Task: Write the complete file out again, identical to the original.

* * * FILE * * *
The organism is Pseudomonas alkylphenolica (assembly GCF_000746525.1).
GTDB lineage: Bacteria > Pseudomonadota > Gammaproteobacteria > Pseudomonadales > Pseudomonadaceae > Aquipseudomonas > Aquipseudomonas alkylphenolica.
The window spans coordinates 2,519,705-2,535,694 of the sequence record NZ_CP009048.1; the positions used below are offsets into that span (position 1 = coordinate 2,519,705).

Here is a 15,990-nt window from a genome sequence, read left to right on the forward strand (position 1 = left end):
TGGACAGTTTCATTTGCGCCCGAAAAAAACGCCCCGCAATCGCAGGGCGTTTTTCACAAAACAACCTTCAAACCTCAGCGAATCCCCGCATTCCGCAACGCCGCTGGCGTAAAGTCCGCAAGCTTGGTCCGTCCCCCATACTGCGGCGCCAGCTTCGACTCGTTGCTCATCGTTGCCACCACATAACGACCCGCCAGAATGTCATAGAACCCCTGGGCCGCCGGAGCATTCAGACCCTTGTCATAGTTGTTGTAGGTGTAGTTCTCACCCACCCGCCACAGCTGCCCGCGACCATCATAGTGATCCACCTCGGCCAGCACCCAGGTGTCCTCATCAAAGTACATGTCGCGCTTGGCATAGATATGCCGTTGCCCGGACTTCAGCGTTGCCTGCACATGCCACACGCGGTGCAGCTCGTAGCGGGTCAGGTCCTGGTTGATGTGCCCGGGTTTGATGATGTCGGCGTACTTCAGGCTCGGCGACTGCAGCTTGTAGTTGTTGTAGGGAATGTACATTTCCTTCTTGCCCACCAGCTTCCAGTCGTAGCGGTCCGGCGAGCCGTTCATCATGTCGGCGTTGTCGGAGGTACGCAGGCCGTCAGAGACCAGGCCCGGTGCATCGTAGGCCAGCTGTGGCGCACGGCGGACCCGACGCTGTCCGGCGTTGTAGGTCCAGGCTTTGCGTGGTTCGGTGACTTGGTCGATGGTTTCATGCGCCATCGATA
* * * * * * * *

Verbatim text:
The organism is Pseudomonas alkylphenolica (assembly GCF_000746525.1).
GTDB lineage: Bacteria > Pseudomonadota > Gammaproteobacteria > Pseudomonadales > Pseudomonadaceae > Aquipseudomonas > Aquipseudomonas alkylphenolica.
The window spans coordinates 2,519,705-2,535,694 of the sequence record NZ_CP009048.1; the positions used below are offsets into that span (position 1 = coordinate 2,519,705).

Here is a 15,990-nt window from a genome sequence, read left to right on the forward strand (position 1 = left end):
TGGACAGTTTCATTTGCGCCCGAAAAAAACGCCCCGCAATCGCAGGGCGTTTTTCACAAAACAACCTTCAAACCTCAGCGAATCCCCGCATTCCGCAACGCCGCTGGCGTAAAGTCCGCAAGCTTGGTCCGTCCCCCATACTGCGGCGCCAGCTTCGACTCGTTGCTCATCGTTGCCACCACATAACGACCCGCCAGAATGTCATAGAACCCCTGGGCCGCCGGAGCATTCAGACCCTTGTCATAGTTGTTGTAGGTGTAGTTCTCACCCACCCGCCACAGCTGCCCGCGACCATCATAGTGATCCACCTCGGCCAGCACCCAGGTGTCCTCATCAAAGTACATGTCGCGCTTGGCATAGATATGCCGTTGCCCGGACTTCAGCGTTGCCTGCACATGCCACACGCGGTGCAGCTCGTAGCGGGTCAGGTCCTGGTTGATGTGCCCGGGTTTGATGATGTCGGCGTACTTCAGGCTCGGCGACTGCAGCTTGTAGTTGTTGTAGGGAATGTACATTTCCTTCTTGCCCACCAGCTTCCAGTCGTAGCGGTCCGGCGAGCCGTTCATCATGTCGGCGTTGTCGGAGGTACGCAGGCCGTCAGAGACCAGGCCCGGTGCATCGTAGGCCAGCTGTGGCGCACGGCGGACCCGACGCTGTCCGGCGTTGTAGGTCCAGGCTTTGCGTGGTTCGGTGACTTGGTCGATGGTTTCATGCGCCATCGATA